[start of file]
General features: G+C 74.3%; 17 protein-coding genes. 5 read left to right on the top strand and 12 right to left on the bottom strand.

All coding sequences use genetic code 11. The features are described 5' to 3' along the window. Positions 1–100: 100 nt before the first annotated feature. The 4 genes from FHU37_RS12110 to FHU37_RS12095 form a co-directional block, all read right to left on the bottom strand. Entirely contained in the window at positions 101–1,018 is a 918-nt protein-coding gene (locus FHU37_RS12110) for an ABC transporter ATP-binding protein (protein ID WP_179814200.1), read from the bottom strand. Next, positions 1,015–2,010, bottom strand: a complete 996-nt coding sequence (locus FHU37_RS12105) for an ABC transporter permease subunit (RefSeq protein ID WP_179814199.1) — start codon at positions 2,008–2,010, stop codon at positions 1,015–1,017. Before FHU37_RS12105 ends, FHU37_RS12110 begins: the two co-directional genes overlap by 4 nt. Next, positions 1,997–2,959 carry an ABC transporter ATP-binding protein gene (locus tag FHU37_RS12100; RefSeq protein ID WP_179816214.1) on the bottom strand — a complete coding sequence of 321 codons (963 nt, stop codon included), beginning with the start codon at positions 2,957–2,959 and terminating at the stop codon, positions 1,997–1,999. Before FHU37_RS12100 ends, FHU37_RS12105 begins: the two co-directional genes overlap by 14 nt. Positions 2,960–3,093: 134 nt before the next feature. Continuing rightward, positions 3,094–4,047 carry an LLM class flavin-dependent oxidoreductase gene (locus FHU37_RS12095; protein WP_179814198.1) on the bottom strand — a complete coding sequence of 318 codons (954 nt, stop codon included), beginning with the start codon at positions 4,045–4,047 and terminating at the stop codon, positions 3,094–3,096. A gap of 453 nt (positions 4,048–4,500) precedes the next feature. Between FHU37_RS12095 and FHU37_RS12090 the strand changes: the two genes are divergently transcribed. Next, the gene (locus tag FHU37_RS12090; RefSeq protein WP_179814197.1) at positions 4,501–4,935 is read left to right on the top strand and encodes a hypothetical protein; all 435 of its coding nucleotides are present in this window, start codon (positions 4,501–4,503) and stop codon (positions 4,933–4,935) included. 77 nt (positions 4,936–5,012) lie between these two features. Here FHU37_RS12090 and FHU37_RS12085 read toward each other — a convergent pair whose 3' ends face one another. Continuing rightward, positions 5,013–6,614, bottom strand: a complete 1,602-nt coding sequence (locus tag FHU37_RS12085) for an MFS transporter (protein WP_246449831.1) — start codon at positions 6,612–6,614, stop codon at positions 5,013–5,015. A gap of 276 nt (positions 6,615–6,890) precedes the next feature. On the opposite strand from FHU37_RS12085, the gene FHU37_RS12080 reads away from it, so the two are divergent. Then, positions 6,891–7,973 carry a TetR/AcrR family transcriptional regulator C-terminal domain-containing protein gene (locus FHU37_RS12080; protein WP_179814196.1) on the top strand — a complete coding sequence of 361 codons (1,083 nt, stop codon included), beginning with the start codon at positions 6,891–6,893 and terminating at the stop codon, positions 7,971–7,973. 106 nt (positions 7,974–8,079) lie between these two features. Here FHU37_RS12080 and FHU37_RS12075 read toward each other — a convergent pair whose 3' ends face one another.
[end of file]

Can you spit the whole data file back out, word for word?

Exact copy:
General features: G+C 74.3%; 17 protein-coding genes. 5 read left to right on the top strand and 12 right to left on the bottom strand.

All coding sequences use genetic code 11. The features are described 5' to 3' along the window. Positions 1–100: 100 nt before the first annotated feature. The 4 genes from FHU37_RS12110 to FHU37_RS12095 form a co-directional block, all read right to left on the bottom strand. Entirely contained in the window at positions 101–1,018 is a 918-nt protein-coding gene (locus FHU37_RS12110) for an ABC transporter ATP-binding protein (protein ID WP_179814200.1), read from the bottom strand. Next, positions 1,015–2,010, bottom strand: a complete 996-nt coding sequence (locus FHU37_RS12105) for an ABC transporter permease subunit (RefSeq protein ID WP_179814199.1) — start codon at positions 2,008–2,010, stop codon at positions 1,015–1,017. Before FHU37_RS12105 ends, FHU37_RS12110 begins: the two co-directional genes overlap by 4 nt. Next, positions 1,997–2,959 carry an ABC transporter ATP-binding protein gene (locus tag FHU37_RS12100; RefSeq protein ID WP_179816214.1) on the bottom strand — a complete coding sequence of 321 codons (963 nt, stop codon included), beginning with the start codon at positions 2,957–2,959 and terminating at the stop codon, positions 1,997–1,999. Before FHU37_RS12100 ends, FHU37_RS12105 begins: the two co-directional genes overlap by 14 nt. Positions 2,960–3,093: 134 nt before the next feature. Continuing rightward, positions 3,094–4,047 carry an LLM class flavin-dependent oxidoreductase gene (locus FHU37_RS12095; protein WP_179814198.1) on the bottom strand — a complete coding sequence of 318 codons (954 nt, stop codon included), beginning with the start codon at positions 4,045–4,047 and terminating at the stop codon, positions 3,094–3,096. A gap of 453 nt (positions 4,048–4,500) precedes the next feature. Between FHU37_RS12095 and FHU37_RS12090 the strand changes: the two genes are divergently transcribed. Next, the gene (locus tag FHU37_RS12090; RefSeq protein WP_179814197.1) at positions 4,501–4,935 is read left to right on the top strand and encodes a hypothetical protein; all 435 of its coding nucleotides are present in this window, start codon (positions 4,501–4,503) and stop codon (positions 4,933–4,935) included. 77 nt (positions 4,936–5,012) lie between these two features. Here FHU37_RS12090 and FHU37_RS12085 read toward each other — a convergent pair whose 3' ends face one another. Continuing rightward, positions 5,013–6,614, bottom strand: a complete 1,602-nt coding sequence (locus tag FHU37_RS12085) for an MFS transporter (protein WP_246449831.1) — start codon at positions 6,612–6,614, stop codon at positions 5,013–5,015. A gap of 276 nt (positions 6,615–6,890) precedes the next feature. On the opposite strand from FHU37_RS12085, the gene FHU37_RS12080 reads away from it, so the two are divergent. Then, positions 6,891–7,973 carry a TetR/AcrR family transcriptional regulator C-terminal domain-containing protein gene (locus FHU37_RS12080; protein WP_179814196.1) on the top strand — a complete coding sequence of 361 codons (1,083 nt, stop codon included), beginning with the start codon at positions 6,891–6,893 and terminating at the stop codon, positions 7,971–7,973. 106 nt (positions 7,974–8,079) lie between these two features. Here FHU37_RS12080 and FHU37_RS12075 read toward each other — a convergent pair whose 3' ends face one another.